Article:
KFI's Tower, and other antenna questions

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jef...@math.hawaii.edu

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Mar 12, 1995, 5:14:01 PM3/12/95
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What's the length in wavelengths of KFI's tower? Might it be
a 5/8 wave antenna? In fact, what's more popular for AM
stations: 1/4 wave or 5/8 wave? With either you have to have
an excellent ground plane (visions of a couple San Francisco
AM transmitter sites sitting in the back waters of the Bay
come to mind; salt water is an unbeatable counterpoise!).

And how do you engineers tune your towers for the lowest
possible SWR? At the power levels you're running any
reflected power would be measured in the hundreds of Watts -
enough to cause quite a bit of damage to your PA.

Do you notice any changes in SWR with the weather? Since your
ground plane system is so extensive I would imagine after a
heavy rain the impedance, and thus the SWR, of your antenna
system would change.

Jeffrey
NH6IL

Doc Searls

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Mar 14, 1995, 9:57:59 PM3/14/95
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> What's the length in wavelengths of KFI's tower? Might it be
> a 5/8 wave antenna?

I believe it's a half-wave, about 760 feet in length.

> In fact, what's more popular for AM
> stations: 1/4 wave or 5/8 wave?

Generally, half-wave is considered ideal, but they come in many different
fractions. Many of the stations at the bottom end of the dial, for
example, could not afford to put up half-wave towers, especially in
directional arrays. Quarter waves are more common there. As for
popularity, though, I think most engineers would prefer 1/2 wave towers,
altough maybe Lou Schneider or somebody can come in and correct me on
that.

A 5/8 wave tower pushes more of the energy along the ground and less to
the sky, but at low angles still produces a good skywave. WSM (650) in
Nashville has a tower that's over 800 feet tall that probably fits this
profile.

> With either you have to have
> an excellent ground plane (visions of a couple San Francisco
> AM transmitter sites sitting in the back waters of the Bay
> come to mind; salt water is an unbeatable counterpoise!).

Salt water has the highest ground conductivity available; and the SF Bay
area is blessed with a lot of it. Some of the Bay Area also has high
ground conductivity away from the water, too. This is one reason why AM
stations here do so well.

By the way, none of the big Bay Area stations uses a 1/2 wave tower. The
closest is KNBR, which uses a "capacitive hat" on its 568-foot tower to
achieve an electrical half-wave length. The height is truncated, I
believe, to respect airport approach paths. KGO's towers at the east end
of the Dumbarton bridge are only 220 feet. KCBS's up north of Novato are
around 500 feet. KFRC does extremely well with a 400+ foot 1/4 wave tower
in Berkeley. By the way, KCBS blasts the equivalent of about 200kw in the
direction of Los Angeles, down the length of the bay. The signal at night
in Southern Cal is like a local.

You'll need a better engineer to answer your VSWR questions.

Doc

Ron Cole

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Mar 16, 1995, 2:27:15 AM3/16/95
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Doc Searls (sea...@batnet.com) wrote:
: > What's the length in wavelengths of KFI's tower? Might it be
: > a 5/8 wave antenna?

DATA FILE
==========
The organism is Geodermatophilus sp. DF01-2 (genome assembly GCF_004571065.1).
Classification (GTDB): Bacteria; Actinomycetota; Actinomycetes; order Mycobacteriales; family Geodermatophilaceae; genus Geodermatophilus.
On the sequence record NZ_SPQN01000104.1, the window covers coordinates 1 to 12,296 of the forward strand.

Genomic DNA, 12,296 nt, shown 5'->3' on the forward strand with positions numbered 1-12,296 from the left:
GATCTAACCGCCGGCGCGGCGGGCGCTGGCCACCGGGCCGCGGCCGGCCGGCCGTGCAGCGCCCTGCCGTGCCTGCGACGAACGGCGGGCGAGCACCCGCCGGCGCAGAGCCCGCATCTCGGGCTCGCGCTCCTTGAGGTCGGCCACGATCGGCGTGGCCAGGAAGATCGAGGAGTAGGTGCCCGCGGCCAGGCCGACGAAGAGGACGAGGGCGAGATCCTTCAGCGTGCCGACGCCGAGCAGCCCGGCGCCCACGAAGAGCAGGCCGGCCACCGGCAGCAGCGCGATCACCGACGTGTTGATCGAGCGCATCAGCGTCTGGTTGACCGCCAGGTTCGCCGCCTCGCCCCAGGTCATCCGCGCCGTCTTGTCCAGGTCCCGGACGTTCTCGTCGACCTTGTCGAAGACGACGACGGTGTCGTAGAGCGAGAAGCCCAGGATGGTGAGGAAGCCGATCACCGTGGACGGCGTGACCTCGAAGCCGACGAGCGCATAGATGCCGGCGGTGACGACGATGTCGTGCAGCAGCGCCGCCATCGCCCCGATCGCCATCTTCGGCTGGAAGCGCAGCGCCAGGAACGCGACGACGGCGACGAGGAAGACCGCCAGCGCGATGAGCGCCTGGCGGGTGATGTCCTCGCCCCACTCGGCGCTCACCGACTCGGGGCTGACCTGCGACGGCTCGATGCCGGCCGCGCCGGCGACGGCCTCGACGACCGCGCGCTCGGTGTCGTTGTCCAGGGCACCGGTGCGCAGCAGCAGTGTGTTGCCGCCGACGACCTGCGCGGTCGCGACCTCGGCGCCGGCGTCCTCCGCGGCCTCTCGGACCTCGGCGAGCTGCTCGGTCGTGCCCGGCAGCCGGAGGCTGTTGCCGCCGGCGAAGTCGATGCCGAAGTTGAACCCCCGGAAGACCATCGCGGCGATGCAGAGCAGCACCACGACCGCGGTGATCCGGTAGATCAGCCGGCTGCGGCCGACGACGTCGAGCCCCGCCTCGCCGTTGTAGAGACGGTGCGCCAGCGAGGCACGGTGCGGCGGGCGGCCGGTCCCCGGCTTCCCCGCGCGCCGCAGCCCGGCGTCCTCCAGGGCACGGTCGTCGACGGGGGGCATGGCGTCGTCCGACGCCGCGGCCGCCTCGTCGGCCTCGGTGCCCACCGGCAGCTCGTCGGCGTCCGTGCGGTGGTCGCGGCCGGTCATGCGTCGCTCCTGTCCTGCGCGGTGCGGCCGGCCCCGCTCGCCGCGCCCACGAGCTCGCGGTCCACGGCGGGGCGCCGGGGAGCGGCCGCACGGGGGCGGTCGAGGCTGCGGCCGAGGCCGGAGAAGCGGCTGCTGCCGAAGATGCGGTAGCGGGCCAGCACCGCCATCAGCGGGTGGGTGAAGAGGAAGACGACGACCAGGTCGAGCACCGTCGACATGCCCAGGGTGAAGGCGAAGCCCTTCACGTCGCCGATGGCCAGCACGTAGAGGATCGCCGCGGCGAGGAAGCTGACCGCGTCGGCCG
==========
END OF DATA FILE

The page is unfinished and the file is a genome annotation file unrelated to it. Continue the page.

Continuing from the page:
: I believe it's a half-wave, about 760 feet in length.

: > In fact, what's more popular for AM
: > stations: 1/4 wave or 5/8 wave?

: Generally, half-wave is considered ideal, but they come in many different
: fractions. Many of the stations at the bottom end of the dial, for
: example, could not afford to put up half-wave towers, especially in
: directional arrays. Quarter waves are more common there. As for
: popularity, though, I think most engineers would prefer 1/2 wave towers,
: altough maybe Lou Schneider or somebody can come in and correct me on
: that.

In reality 1/4 wave towers are the norm. Of the 100's of AM stations
that I measured for NRSC Compliance last year on Texas, New Mexico,
Oklohoma, and Lousiana there were only 3 that used any thing other than a
1/4 wave tower. Those two were 1/2 to get the height needed for the side
mounted FM antenna. One was a Franklin design that allows you to contol
the takeoff angle of the signal for Sky Wave control.

Ron


WPGC955

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Mar 22, 1995, 4:55:17 AM3/22/95
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The subject of tuning AM towers and dealing with line VSWR is rather old
science. Virtually all AM towers are tuned at the base with usually a "T"
or "L" network composed of reactance arms (inductors and capacitors). The
most common installation uses a lagging 90 degree "T" network. Its easy to
tune and works well as a low pass filter for harmonic attenuation. AM
towers frequently are not matched very well back to their transmission
line impedance. VSWR levels greater than 1.5:1 or even 2.0:1 are commonly
found, especially in directional arrays to the low power towers. Even
mismatches of this magnitude to high power towers or non directional
single towers usually do not cause any real problems, unless the
transmission line is very long or marginally sized for the power it is
handling. In 30 years of AM field work, I've never seen a transmission
line burned up or even a PA stage damaged because of a line mismatch,
unless the mismatch became grossly high (caused by a failed component) and
the transmitter did not overload and shut down for whatever reason.
Moderate mismatches are easily transformed by the transmission line and
the output "T" or pi network in the transmitter so that the PA stage is
still looking at a comfortable load. At AM frequencies, the wavelength of